Remember when I posted this video of Choi Hyung-sook, a single mother in Korea and founder of KUMFA?
Apparently I missed the New York Times article from two years ago, which profiles Hyung-sook and explores the growing trend of unwed Korean mothers parenting their children, defying cultural norms and the stigma of unwed mothers.
The fledgling group of women — only 40 are involved so far — is striking at one of the great ironies of South Korea. The government and commentators fret over the country’s birthrate, one of the world’s lowest, and deplore South Korea’s international reputation as a baby exporter for foreign adoptions.
Yet each year, social pressure drives thousands of unmarried women to choose between abortion, which is illegal but rampant, and adoption, which is considered socially shameful but is encouraged by the government. The few women who decide to raise a child alone risk a life of poverty and disgrace.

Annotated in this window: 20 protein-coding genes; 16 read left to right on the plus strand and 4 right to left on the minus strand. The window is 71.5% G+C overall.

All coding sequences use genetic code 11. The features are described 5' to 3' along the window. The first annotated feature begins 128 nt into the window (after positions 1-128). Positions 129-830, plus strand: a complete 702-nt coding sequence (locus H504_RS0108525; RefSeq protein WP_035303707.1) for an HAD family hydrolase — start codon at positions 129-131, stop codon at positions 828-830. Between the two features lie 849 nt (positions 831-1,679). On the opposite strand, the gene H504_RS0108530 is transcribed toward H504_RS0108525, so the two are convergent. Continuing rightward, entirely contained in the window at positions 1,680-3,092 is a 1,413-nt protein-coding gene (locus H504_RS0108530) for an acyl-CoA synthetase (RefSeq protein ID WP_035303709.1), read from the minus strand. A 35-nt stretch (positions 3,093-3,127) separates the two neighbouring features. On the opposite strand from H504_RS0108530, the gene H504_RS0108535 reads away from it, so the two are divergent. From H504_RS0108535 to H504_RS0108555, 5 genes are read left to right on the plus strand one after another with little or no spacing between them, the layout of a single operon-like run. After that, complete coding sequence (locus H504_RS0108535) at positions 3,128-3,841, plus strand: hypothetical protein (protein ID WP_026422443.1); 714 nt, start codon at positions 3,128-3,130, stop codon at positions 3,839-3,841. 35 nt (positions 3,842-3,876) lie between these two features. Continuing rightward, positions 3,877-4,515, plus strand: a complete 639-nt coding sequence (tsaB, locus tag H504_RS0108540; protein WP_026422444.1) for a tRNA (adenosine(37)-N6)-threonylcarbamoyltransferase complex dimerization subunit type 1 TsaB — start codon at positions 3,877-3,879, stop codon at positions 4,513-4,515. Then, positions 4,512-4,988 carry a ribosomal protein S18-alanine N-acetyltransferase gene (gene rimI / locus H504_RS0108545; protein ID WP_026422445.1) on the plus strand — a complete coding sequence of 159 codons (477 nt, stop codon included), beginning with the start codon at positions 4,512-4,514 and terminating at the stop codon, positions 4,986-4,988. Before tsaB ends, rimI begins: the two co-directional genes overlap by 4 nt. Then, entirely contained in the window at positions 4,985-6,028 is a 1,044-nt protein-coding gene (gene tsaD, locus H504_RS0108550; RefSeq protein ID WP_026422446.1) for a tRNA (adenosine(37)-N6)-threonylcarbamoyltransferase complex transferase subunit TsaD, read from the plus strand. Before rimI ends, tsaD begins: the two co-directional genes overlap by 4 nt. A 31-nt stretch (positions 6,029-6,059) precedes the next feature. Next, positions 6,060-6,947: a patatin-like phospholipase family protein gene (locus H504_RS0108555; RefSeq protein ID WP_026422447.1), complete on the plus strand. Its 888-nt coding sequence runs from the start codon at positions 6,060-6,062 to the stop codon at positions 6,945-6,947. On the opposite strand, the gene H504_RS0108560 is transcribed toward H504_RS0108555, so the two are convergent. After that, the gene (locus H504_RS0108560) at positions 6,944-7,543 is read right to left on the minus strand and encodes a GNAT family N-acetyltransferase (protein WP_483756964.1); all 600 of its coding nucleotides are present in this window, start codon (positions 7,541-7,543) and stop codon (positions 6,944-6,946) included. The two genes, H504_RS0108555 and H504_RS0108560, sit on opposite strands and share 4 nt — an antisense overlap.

Nearly 90 percent of the 1,250 South Korean children adopted abroad last year, most of them by American couples, were born to unmarried women, according to the Ministry for Health, Welfare and Family Affairs.
KUMFA is currently fundraising in an effort to maintain their space for unwed mothers, HEATER. Kevin, over at Land of Gazillion Adoptees has written a great post about it, so I’ll direct you to his blog. Please consider supporting KUMFA’s work to support Korean mothers who hope to parent their children. This is the first step in reducing unnecessary adoptions.